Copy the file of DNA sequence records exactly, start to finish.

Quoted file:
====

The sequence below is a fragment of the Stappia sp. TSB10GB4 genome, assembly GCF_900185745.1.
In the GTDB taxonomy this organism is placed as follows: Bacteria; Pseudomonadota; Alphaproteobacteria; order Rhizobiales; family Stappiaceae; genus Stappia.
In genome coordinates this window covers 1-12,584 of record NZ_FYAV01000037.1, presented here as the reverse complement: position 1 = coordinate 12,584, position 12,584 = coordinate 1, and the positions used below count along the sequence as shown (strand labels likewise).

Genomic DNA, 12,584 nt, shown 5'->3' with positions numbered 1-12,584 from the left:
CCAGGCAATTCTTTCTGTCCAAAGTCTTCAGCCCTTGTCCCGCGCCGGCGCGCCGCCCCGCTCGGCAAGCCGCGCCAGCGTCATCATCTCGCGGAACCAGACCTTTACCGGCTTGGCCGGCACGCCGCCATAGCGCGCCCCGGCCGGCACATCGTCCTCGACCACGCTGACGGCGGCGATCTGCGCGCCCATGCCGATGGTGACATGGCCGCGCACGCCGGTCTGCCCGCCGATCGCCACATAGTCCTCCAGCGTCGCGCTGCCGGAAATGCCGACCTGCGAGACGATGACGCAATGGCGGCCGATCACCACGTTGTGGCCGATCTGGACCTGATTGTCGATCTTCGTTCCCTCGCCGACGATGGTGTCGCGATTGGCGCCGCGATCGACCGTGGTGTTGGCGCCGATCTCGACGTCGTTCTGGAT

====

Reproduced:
The sequence below is a fragment of the Stappia sp. TSB10GB4 genome, assembly GCF_900185745.1.
In the GTDB taxonomy this organism is placed as follows: Bacteria; Pseudomonadota; Alphaproteobacteria; order Rhizobiales; family Stappiaceae; genus Stappia.
In genome coordinates this window covers 1-12,584 of record NZ_FYAV01000037.1, presented here as the reverse complement: position 1 = coordinate 12,584, position 12,584 = coordinate 1, and the positions used below count along the sequence as shown (strand labels likewise).

Genomic DNA, 12,584 nt, shown 5'->3' with positions numbered 1-12,584 from the left:
CCAGGCAATTCTTTCTGTCCAAAGTCTTCAGCCCTTGTCCCGCGCCGGCGCGCCGCCCCGCTCGGCAAGCCGCGCCAGCGTCATCATCTCGCGGAACCAGACCTTTACCGGCTTGGCCGGCACGCCGCCATAGCGCGCCCCGGCCGGCACATCGTCCTCGACCACGCTGACGGCGGCGATCTGCGCGCCCATGCCGATGGTGACATGGCCGCGCACGCCGGTCTGCCCGCCGATCGCCACATAGTCCTCCAGCGTCGCGCTGCCGGAAATGCCGACCTGCGAGACGATGACGCAATGGCGGCCGATCACCACGTTGTGGCCGATCTGGACCTGATTGTCGATCTTCGTTCCCTCGCCGACGATGGTGTCGCGATTGGCGCCGCGATCGACCGTGGTGTTGGCGCCGATCTCGACGTCGTTCTGGAT